The US government relocated over eight hundred
families from Love Canal, New York in 1979 after decades of
contamination. But, not all people wanted to leave, some
stayed behind on the outskirt of the disaster area and
some went underground. And, there they hid, changed,
breed, and waited...
Four decades later Love Canal has is been renamed
Black Creek Village and the area has been restored to
house residents once more. The people living there remember
they don't know about the monsters that are living close.
will soon learn. When
a snowstorm isolates western New York the monsters come
up and they are hungry...
I had a bit of a reading slump the other day, and I
needed to read something that was not too heavy,
something that would entertain me. Some people may go for
a chick-lit or perhaps a cozy mystery book. I choose a
monster book. I just know that it will take away the funk
I'm in. Sure a cozy mystery could probably help
also, but sometimes I just love to get lost in a really
gruesome monster book. And I was really lucky
because BLACK CREEK is really good. This is the first
book I have read by Gregory Lamberson, and I'm impressed
because he managed to write a truly disturbing story.
The story starts off a bit slow, introducing the
characters and getting the reader to know the backstory
of Black Creek. Peculiar things happen during the
weeks that lead up to the snowstorm; a young boy gets
frightened by something in a forest, an old lady gets
frightened by someone watching her outside her house,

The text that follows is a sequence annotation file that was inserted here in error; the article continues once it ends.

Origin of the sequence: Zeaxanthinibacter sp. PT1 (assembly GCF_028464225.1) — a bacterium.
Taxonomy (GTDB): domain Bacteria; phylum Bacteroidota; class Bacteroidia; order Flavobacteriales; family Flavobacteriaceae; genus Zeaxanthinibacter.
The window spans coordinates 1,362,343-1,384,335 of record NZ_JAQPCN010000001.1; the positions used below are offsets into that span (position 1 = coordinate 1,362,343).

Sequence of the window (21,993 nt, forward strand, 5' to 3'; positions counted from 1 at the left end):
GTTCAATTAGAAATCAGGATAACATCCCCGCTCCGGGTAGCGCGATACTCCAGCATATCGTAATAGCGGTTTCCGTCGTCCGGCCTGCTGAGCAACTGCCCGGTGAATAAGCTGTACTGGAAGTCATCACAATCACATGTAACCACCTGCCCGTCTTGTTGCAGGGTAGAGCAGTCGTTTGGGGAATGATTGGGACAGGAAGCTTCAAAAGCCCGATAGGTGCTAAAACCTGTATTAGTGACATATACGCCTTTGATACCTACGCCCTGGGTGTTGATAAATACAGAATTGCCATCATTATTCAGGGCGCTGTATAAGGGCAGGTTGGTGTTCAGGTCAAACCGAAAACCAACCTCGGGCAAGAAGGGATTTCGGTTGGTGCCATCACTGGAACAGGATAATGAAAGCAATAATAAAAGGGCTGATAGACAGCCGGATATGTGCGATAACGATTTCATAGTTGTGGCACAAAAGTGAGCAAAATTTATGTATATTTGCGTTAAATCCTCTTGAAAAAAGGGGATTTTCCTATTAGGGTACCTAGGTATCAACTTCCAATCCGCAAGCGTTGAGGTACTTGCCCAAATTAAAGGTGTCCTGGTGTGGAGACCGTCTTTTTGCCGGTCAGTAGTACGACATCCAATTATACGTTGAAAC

etc. And, then the snowstorm hits and some residents
are more prepared than others. But in the end they are
all prey. I had no clue about whom would live or die
which meant that the last part of the book was agonizing
to read since I had grown fond of the characters.
BLACK CREEK is not a book for the fainthearted. There are
several nasty scenes, particularly towards the end of the
book. But it's a great book for those who like to read
paranormal horror stories with monsters. I am impressed,
and I will
keep a look out for other
In 1979, the US government relocated more than eight hundred
families from Love Canal, New York, after decades of toxic
contamination. Not all of the residents left: some remained in
their homes on the outskirts of the disaster area. Others went
underground. Hiding. Changing. Breeding.
Almost four decades later, Love Canal has been renamed Black
Creek Village and restored for inhabitation. The residents there
and on neighboring Cayuga Island remember the tragedy of Love
Canal but have no knowledge of the monsters living below the
surface. When the worst snowstorm in forty years isolates all of
western New York, the forgotten inhabitants of Love Canal emerge
from hiding to reclaim what once belonged to them.